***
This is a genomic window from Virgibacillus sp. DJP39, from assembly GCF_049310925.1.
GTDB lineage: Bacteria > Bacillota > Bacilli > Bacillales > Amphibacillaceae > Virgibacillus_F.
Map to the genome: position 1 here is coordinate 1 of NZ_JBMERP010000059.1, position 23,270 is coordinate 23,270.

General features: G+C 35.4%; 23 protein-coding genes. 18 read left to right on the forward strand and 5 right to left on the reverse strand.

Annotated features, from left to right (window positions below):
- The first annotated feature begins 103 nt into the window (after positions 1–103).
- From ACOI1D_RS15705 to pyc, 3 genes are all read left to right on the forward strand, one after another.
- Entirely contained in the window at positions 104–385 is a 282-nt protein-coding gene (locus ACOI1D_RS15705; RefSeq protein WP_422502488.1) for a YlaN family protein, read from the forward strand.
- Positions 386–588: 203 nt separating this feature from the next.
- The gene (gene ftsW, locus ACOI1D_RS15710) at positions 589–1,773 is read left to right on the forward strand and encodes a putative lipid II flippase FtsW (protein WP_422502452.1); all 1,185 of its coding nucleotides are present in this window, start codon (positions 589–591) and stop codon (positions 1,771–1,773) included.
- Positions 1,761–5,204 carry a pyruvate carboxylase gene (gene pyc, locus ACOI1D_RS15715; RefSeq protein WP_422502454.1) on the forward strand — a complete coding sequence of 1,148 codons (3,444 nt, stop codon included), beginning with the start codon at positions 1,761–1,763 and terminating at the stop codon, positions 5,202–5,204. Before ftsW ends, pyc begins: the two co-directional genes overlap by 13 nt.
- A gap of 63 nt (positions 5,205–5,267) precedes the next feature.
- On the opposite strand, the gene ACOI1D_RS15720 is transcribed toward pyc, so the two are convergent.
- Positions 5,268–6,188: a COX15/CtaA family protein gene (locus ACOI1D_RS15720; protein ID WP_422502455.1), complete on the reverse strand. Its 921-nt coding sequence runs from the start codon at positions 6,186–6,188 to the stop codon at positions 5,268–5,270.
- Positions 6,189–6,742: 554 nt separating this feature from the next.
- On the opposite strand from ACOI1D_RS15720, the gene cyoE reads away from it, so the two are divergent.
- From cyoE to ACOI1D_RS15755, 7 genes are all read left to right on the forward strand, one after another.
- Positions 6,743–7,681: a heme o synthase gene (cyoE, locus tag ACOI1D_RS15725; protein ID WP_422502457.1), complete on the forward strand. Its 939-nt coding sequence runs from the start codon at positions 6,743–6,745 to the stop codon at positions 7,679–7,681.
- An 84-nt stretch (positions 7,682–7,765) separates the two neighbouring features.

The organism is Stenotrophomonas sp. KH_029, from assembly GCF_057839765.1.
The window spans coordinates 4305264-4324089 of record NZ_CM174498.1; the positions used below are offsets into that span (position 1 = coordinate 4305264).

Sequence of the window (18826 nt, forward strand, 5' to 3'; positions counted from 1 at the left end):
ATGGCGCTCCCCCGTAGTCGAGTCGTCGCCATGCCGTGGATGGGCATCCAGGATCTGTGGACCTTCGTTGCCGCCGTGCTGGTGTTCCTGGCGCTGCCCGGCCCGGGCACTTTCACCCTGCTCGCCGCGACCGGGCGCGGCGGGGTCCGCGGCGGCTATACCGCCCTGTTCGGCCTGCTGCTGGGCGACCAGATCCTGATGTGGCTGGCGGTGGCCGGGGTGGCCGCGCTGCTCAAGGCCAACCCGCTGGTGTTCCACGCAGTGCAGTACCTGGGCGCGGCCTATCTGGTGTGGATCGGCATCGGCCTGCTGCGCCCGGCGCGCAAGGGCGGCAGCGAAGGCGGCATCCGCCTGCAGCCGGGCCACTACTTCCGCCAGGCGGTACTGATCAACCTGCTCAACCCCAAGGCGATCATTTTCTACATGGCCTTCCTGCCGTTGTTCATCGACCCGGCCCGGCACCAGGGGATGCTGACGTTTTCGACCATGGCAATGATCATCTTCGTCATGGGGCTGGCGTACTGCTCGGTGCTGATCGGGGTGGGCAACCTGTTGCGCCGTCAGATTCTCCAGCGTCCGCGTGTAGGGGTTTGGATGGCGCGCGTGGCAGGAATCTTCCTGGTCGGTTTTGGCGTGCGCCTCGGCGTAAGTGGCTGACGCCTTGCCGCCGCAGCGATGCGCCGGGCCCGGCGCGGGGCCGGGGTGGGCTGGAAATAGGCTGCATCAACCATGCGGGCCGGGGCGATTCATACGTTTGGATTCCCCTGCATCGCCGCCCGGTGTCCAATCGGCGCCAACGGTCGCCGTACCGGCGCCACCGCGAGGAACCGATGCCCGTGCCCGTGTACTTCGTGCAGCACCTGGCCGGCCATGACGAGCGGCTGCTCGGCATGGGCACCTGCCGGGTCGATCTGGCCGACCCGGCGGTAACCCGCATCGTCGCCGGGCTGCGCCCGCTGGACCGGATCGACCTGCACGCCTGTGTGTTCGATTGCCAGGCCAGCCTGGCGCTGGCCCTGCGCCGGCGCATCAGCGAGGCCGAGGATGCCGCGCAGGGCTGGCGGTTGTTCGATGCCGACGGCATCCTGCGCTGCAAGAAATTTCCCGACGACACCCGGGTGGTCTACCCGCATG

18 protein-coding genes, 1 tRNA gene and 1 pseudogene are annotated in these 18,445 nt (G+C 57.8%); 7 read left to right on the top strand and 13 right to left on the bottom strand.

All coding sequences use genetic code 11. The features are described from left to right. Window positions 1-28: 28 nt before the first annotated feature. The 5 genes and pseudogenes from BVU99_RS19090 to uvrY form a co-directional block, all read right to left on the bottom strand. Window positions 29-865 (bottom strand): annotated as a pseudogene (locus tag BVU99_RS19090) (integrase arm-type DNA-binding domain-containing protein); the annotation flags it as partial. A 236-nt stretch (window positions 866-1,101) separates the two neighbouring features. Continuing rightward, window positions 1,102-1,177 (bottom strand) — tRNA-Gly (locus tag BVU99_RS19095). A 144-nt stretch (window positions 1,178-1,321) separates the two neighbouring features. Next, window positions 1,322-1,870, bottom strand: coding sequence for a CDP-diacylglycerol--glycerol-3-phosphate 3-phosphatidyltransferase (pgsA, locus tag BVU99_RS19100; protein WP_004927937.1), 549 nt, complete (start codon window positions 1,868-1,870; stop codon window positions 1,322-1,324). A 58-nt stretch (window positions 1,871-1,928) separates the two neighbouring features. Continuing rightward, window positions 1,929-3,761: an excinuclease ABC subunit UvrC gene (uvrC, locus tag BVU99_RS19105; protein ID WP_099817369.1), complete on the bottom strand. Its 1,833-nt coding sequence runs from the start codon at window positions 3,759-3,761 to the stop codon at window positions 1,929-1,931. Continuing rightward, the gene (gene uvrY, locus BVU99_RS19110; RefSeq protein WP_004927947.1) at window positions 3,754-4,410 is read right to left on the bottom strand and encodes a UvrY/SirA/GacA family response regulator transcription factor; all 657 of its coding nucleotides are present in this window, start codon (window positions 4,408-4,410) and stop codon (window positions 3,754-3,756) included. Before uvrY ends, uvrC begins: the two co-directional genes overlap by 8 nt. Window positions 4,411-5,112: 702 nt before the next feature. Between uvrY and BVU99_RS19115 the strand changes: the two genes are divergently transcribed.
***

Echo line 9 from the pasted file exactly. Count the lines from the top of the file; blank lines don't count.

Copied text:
- Positions 386–588: 203 nt separating this feature from the next.